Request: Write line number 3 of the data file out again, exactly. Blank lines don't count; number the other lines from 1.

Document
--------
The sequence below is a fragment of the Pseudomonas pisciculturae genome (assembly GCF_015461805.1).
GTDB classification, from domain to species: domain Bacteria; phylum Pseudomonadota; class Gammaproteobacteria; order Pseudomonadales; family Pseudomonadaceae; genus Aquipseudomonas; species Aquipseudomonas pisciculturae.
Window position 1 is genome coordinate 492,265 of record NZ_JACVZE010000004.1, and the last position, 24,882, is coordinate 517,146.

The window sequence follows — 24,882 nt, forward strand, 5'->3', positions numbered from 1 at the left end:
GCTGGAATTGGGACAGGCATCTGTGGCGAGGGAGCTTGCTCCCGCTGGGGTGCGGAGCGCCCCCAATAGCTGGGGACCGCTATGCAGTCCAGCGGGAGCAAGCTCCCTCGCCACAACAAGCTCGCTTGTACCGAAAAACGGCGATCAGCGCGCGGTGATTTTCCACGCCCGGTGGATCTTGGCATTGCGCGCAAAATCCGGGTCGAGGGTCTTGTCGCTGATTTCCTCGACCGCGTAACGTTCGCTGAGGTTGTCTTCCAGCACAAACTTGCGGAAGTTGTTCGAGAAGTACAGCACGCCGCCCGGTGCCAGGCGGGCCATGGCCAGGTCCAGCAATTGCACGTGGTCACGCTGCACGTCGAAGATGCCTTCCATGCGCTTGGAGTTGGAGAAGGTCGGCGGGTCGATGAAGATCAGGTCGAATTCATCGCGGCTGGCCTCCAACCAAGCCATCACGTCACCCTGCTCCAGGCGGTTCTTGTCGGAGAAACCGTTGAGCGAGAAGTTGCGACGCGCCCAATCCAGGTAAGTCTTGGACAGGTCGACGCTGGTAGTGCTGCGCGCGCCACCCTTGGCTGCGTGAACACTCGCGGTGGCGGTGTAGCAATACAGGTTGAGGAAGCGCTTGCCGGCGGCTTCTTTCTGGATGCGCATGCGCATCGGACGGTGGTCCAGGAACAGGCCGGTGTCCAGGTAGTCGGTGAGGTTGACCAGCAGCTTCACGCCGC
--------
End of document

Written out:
Window position 1 is genome coordinate 492,265 of record NZ_JACVZE010000004.1, and the last position, 24,882, is coordinate 517,146.